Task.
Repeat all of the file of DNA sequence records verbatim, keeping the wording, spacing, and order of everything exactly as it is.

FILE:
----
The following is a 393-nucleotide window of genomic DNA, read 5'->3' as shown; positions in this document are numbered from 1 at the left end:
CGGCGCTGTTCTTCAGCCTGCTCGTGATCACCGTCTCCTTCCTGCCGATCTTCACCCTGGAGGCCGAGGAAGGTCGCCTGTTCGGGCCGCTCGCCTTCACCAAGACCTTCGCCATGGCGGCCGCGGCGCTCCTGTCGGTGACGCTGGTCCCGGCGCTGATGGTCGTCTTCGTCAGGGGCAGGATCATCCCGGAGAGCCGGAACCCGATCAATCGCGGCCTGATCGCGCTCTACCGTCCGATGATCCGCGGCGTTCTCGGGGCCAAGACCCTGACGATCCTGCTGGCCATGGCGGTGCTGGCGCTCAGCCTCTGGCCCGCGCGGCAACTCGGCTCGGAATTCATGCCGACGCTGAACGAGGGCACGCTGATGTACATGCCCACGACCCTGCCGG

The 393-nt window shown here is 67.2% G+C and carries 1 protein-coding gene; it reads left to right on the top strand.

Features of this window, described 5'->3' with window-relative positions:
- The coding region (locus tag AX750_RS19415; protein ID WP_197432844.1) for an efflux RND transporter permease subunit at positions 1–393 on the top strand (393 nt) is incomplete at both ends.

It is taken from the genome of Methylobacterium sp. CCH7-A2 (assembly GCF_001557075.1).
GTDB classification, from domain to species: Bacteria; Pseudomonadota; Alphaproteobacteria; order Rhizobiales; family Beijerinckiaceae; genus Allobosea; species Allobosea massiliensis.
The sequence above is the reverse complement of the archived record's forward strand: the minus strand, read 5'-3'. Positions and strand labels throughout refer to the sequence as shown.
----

The following is a 393-nucleotide window of genomic DNA, read 5'->3' as shown; positions in this document are numbered from 1 at the left end:
CGGCGCTGTTCTTCAGCCTGCTCGTGATCACCGTCTCCTTCCTGCCGATCTTCACCCTGGAGGCCGAGGAAGGTCGCCTGTTCGGGCCGCTCGCCTTCACCAAGACCTTCGCCATGGCGGCCGCGGCGCTCCTGTCGGTGACGCTGGTCCCGGCGCTGATGGTCGTCTTCGTCAGGGGCAGGATCATCCCGGAGAGCCGGAACCCGATCAATCGCGGCCTGATCGCGCTCTACCGTCCGATGATCCGCGGCGTTCTCGGGGCCAAGACCCTGACGATCCTGCTGGCCATGGCGGTGCTGGCGCTCAGCCTCTGGCCCGCGCGGCAACTCGGCTCGGAATTCATGCCGACGCTGAACGAGGGCACGCTGATGTACATGCCCACGACCCTGCCGG

The 393-nt window shown here is 67.2% G+C and carries 1 protein-coding gene; it reads left to right on the top strand.

Features of this window, described 5'->3' with window-relative positions:
- The coding region (locus tag AX750_RS19415; protein ID WP_197432844.1) for an efflux RND transporter permease subunit at positions 1–393 on the top strand (393 nt) is incomplete at both ends.

It is taken from the genome of Methylobacterium sp. CCH7-A2 (assembly GCF_001557075.1).
GTDB classification, from domain to species: Bacteria; Pseudomonadota; Alphaproteobacteria; order Rhizobiales; family Beijerinckiaceae; genus Allobosea; species Allobosea massiliensis.
The sequence above is the reverse complement of the archived record's forward strand: the minus strand, read 5'-3'. Positions and strand labels throughout refer to the sequence as shown.